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Can China overcome the difficulties of establishing successful global brands?

By David Floyd, Barry Ardley and John Mcmanus


Abstract\ud It is clear to most observers that China is taking an increasing role in world trade not only through political interventions but as a result of its strategy regarding acquisitions. There have been a significant number of these recently, some of which like the Rover take over in the UK and more recently Geely taking over Volvo, have been high profile. This paper provides a brief overview of these developments. It is then argued that an important issue facing the Chinese companies involved in these take overs is one of brand equity and country of origin effects. This issue is of equal importance to China’s global competitors as well. A review of the literature shows that consumer perception constructs, such as perceived quality, have been well researched through numerous country-of-origin papers. A key issue to explore here however, is the extent to which the new nationality of brand ownership will have an impact on consumer perception constructs of brand equity. This paper discusses these two areas and examines their relationship in conceptual terms. A research agenda is then suggested, which forms the basis of a proposed interpretative project aimed at establishing the views of consumers regarding the phenomenon of well known brands being taken over by a new country of origin - evidence from the car industry draws on the progress being made in this area. The research aims to examine the implications for consumer based valuations of brand equity and the types of new strategic thinking this could engender. It is argued that the Chinese brand lacks the main components for global success in several areas though in time these factors will be addressed. .In the short term more focus will be made on supplying the local Chinese market though experienced gained from increased exports of components and collaboration in research from abroad as shown in the examples of the car industry will help strengthen the reputation of Chinese products in the longer term as well as helping to establish more Chinese global brands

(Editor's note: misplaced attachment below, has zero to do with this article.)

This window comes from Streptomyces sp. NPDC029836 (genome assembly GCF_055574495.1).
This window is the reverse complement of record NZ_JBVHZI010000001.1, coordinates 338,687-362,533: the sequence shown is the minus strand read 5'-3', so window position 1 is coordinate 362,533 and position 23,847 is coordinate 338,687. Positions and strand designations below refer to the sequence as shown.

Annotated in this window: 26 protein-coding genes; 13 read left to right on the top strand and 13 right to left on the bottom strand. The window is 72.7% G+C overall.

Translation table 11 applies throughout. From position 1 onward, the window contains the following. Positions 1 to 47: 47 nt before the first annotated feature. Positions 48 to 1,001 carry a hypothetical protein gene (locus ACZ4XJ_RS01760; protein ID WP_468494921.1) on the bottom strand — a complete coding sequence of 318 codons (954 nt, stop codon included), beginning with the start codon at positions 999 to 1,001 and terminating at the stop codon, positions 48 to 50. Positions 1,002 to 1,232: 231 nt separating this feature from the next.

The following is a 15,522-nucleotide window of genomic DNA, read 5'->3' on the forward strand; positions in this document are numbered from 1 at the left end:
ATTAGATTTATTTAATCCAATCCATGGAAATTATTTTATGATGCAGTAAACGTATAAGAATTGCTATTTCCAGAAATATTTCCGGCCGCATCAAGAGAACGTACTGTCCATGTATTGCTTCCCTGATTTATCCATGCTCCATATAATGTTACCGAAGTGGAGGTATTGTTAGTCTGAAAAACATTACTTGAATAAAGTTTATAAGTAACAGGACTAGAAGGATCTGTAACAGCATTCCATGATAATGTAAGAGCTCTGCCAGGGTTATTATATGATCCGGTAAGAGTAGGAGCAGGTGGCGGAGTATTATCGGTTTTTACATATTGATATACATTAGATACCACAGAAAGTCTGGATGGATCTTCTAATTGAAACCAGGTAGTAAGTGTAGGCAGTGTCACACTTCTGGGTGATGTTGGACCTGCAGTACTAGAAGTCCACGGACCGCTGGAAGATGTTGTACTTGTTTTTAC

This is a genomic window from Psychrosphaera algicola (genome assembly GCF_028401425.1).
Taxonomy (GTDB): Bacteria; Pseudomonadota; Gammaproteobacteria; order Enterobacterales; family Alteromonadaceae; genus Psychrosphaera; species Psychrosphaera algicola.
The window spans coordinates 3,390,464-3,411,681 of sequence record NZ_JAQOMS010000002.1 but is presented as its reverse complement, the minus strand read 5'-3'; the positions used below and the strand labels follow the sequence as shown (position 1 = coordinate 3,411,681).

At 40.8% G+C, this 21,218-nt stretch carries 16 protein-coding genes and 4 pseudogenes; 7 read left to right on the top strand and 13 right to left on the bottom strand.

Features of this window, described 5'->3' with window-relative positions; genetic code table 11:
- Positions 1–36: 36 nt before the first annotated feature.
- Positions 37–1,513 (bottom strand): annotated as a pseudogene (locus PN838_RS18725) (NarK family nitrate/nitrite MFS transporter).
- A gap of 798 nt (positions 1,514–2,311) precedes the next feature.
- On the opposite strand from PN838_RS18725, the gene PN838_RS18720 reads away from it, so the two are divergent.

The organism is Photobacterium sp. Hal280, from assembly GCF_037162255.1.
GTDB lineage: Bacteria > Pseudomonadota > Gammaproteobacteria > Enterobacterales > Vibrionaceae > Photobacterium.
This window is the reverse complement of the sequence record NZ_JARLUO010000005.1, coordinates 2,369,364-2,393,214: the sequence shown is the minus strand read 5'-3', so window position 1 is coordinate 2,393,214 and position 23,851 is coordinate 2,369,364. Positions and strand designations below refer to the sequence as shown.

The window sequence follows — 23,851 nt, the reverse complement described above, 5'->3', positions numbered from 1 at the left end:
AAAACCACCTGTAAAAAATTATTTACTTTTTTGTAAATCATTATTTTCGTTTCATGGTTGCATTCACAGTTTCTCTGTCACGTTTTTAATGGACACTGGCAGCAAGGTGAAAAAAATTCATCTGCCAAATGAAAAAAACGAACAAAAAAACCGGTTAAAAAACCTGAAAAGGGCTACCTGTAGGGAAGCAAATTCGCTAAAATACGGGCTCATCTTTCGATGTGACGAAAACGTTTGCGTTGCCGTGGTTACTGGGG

Topics: N120 International Business studies
Publisher: John Wiley
Year: 2011
DOI identifier: 10.1002/jsc.902
OAI identifier: oai:eprints.lincoln.ac.uk:5740
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